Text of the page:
Rhythm Heaven is an odd entry in the music genre. It captures the same play-along spirit of other musically themed games but has a minigame collection mentality, quickly rushing you from one strange situation to the next. The offbeat nature of these different scenes makes the experience feel loose and freewheeling, and the simple joy of following along with catchy tunes is your lone guiding force. Looks can be deceiving, though. Underneath the happy-go-lucky visuals, Rhythm Heaven hides a fierce difficulty that could halt those cursed with the inability to follow anything more than a simple beat. The quirky encounters and hummable music make this fun for anyone who likes to tap along to the radio, but the difficulty could serve as an unmovable obstacle for players who lack musical talent.
You control Rhythm Heaven using nothing more than your stylus. There are only a few moves to learn, but because of the variety of scenarios, the game rarely gets repetitive. Most of the time, you'll need to either tap the screen, following along with the beat like a drummer, or keep your stylus on the screen to hold a longer note. There is also a flick move, which is used to finish off a particular set of commands with a flourish. For instance, when participating in a glee club, you hold your stylus on the screen to keep your stick-figure character silent, lift up to sing along with your friends, and flick to hit those high notes. The flick translates surprisingly well to the onscreen actions, making it a rewarding way to end particularly tricky sections. However, this move does not always register, especially when you have to quickly flick after completing a string of taps. For the most part, though, the touch screen commands work well, giving you nothing to blame if you're too awkward to follow along with the beat.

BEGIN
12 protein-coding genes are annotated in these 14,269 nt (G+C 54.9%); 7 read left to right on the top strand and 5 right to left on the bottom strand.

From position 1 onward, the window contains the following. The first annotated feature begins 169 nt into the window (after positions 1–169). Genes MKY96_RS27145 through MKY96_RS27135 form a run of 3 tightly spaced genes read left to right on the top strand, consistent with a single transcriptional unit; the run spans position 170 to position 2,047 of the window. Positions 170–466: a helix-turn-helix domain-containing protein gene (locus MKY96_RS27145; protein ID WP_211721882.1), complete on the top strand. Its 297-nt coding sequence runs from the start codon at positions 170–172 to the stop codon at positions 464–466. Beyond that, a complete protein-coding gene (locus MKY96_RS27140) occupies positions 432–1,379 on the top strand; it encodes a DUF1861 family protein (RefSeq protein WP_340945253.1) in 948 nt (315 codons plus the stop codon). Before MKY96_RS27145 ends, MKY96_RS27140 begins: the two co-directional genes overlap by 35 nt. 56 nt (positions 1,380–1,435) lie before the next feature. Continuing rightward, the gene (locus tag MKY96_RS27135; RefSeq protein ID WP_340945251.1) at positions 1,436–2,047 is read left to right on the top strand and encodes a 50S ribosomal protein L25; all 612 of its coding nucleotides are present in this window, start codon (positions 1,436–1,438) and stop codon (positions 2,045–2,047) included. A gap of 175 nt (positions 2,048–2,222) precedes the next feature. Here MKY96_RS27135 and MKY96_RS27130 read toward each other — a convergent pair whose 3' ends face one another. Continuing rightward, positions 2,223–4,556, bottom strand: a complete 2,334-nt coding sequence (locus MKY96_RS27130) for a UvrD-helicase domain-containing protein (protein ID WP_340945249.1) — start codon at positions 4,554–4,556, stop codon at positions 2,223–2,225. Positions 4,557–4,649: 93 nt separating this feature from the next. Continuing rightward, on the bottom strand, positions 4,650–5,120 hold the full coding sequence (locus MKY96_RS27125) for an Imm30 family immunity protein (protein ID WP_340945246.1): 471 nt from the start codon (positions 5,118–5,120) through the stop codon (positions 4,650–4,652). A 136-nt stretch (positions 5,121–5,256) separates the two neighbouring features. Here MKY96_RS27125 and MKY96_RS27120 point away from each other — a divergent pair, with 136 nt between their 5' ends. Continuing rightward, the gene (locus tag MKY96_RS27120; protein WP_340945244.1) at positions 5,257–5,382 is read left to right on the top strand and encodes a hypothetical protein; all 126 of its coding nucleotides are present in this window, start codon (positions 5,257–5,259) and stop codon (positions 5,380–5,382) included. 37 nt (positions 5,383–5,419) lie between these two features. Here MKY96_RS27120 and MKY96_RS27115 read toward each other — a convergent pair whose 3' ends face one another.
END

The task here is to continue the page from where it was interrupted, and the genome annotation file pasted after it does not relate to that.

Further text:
Rhythm Heaven takes you down some unexplored roads in the music genre. The standard instruments are here, so you can bang along on a giant drum or play guitar in a ghost rock band, but there are some really strange situations as well. In one stage, you have to take pictures of cars speeding around a track in time with the beat. In another, you play as a ninja dog and have to slice vegetables as they soar above your head. The oddity of the different events adds a lot to the experience, and as each new level opens you'll rush to see what weird idea you'll get to play through next. As clever as the visuals are, though, they can be a distraction. The animations don't always match up perfectly with the music, so if you're using your eyes to know when to swipe your stylus, you'll often be slightly off. Because of this, it's often easier to pass levels by closing your eyes and feeling the music rather than putting your trust in the inaccurate visuals.